Philip C. Johnson
June 2, 2020
US Press Agency
Global Next Leadership Institute

The weekend had been rough. The country was rocked with protests and violent riots in response to the death of George Floyd, a black Minnesota man who had been killed by a white police officer in an obvious act of police brutality. I woke up on Monday to find a text including this digital flyer and the words, “Heads Up.”


The event was scheduled to be held in Frisco, a suburb of Dallas, where I live and where I run my organization, Global Next Leadership Institute. The event was seemingly organized by the activist group, Black Lives Matter – it features their name and their famous logo. The language, “We are tired of Frisco being complacent…” seemed somewhat threatening. Certainly not a call for unity. Throughout the weekend, the media had already covered the carnage that was taking place across so many cities in America and some of the rioters had mentioned that they would take the violence to the suburbs.

The route of the protest was clear. It would start just a mile or so from my home and continue down Eldorado past many shops and businesses. I headed out to interview some of the managers and employees of these stores. The route passes directly in front of a Home Depot, a Target store (a favorite of looters) and numerous restaurants, banks, gas stations and other businesses.

One of the managers of Quick Trip gas station, a Russian immigrant, told me that he was aware of the planned event, and that the police had promised them at least 2 patrol cars. He was nervous. He wasn’t sure this was what he had signed up for when he immigrated to America. A young employee of Mexican heritage asked, “Where do I fit into this? I just want to be left alone.”

When I stopped by Home Depot, I spoke to the assistant manager, who kept saying that their official response was “no comment.” He did venture to tell me that they were learning new information minute by minute and was clearly disturbed. He then brought me to the store manager, BJ, who just kept repeating, “Home Depot is happy to be an essential business helping to keep roofs over people’s heads.” I asked him if the store had an active plan to deter the possibility of people using their hardware and home improvement supplies as weapons. He again told me that “Home Depot was happy to service the community,” and gave me the number for media relations. I congratulated him on having learned his official lines so well.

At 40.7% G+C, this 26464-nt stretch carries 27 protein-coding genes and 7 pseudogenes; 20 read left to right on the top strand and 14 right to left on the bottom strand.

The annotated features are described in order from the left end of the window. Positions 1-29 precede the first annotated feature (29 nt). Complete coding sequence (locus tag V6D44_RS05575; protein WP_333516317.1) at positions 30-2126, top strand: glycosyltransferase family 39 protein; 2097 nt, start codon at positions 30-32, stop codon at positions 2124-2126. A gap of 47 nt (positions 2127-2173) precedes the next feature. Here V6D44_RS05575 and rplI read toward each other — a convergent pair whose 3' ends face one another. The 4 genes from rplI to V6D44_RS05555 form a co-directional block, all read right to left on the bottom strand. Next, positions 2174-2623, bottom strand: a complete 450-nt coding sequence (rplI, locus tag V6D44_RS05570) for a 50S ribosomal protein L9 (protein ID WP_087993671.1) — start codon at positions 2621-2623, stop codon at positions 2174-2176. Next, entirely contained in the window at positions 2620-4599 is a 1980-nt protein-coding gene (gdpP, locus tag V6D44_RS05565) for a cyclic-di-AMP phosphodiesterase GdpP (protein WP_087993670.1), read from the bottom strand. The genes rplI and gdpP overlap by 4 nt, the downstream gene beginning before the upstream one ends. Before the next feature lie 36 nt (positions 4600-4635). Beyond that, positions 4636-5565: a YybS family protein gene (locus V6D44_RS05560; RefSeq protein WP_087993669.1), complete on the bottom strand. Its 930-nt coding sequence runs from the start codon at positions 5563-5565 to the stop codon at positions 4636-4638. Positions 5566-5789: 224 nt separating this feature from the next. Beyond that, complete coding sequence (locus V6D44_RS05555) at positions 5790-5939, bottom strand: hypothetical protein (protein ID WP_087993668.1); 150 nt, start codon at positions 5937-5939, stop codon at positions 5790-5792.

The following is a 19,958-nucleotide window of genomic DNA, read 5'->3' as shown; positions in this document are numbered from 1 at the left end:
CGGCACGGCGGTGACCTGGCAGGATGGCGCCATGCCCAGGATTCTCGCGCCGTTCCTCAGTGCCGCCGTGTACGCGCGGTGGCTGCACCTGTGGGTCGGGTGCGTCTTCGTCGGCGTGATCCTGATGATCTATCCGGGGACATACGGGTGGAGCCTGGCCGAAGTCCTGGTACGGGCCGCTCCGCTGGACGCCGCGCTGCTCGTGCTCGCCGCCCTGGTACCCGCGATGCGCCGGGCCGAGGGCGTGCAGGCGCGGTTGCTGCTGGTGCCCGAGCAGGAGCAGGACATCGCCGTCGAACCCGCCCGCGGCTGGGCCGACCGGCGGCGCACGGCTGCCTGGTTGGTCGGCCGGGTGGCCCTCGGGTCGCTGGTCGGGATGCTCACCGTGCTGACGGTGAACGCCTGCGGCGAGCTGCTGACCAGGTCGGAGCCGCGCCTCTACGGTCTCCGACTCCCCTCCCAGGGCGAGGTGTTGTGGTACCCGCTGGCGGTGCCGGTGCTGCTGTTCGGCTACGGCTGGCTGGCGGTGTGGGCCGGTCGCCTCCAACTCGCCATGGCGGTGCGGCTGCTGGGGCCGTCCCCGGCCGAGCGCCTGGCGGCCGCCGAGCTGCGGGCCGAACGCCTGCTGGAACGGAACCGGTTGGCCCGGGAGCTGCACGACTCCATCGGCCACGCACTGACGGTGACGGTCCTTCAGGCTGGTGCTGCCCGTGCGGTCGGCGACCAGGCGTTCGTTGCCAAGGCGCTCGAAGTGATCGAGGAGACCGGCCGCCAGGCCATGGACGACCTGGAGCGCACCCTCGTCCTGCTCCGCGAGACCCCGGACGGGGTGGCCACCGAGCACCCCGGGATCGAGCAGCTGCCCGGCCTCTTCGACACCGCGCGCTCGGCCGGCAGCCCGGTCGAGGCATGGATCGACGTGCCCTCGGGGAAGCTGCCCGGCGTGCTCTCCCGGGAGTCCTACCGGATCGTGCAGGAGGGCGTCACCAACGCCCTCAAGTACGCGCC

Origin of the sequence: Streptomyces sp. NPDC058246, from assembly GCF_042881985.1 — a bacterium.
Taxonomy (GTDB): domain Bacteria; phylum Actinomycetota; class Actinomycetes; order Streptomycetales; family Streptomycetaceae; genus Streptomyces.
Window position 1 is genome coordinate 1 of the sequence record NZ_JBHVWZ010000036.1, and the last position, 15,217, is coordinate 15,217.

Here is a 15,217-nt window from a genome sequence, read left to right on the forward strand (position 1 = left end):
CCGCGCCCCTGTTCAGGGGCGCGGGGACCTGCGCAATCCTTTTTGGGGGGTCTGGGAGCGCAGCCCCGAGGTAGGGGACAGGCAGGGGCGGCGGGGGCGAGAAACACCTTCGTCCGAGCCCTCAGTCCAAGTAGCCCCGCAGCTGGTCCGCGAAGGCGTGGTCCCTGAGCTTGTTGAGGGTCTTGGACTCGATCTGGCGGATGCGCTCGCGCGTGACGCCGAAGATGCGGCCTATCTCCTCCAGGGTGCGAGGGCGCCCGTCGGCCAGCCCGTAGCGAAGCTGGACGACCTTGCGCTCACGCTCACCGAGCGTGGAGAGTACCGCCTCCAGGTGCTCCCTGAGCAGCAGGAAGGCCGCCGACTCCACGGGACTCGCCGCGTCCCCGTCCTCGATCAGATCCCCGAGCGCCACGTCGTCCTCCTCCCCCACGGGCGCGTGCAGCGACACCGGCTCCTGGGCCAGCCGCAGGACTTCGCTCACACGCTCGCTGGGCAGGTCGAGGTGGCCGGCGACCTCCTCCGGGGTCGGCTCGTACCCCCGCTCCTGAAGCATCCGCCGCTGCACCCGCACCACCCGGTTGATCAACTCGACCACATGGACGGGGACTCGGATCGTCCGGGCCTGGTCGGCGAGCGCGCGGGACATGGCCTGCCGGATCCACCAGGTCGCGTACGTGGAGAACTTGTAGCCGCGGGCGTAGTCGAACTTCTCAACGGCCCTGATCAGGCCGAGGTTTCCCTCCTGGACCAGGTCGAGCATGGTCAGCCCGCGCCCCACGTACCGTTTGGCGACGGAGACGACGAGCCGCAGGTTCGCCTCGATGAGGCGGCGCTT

Target was my next stop. While waiting for the manager, I overheard employees discussing plans on where to place certain barricades. I was wearing my press credentials and they saw me eavesdropping (because I was). They moved away from me. The manager came, told me that he couldn’t talk about the issue and again I was referred to media relations and given a phone number. (To date, neither Home Depot or Target’s media relations have returned my phone calls or emails.)

And hour later, my local Target looked like this:


I stopped by the UPS shipping store and the manager there told me that they would stay open, but he was concerned. One of his employees immediately said that he wanted to close early. I asked him why and he said, “I want to go and participate.” I responded, “Peaceful participation, right?” To which he replied, “Not necessarily. Maybe it’s time this community, which tends to isolate itself, was woken up and experienced some pain. Maybe it’s time to teach some people a lesson. Maybe that will include some necessary violence.”

Well, that certainly seemed to be the message one could conclude from the flyer that had been circulated on social media. I told him not to be an idiot. We shook hands and I turned to leave. But before I left, the manager told me that they had received a 2nd flyer through social media about the event. This new flyer looked like this: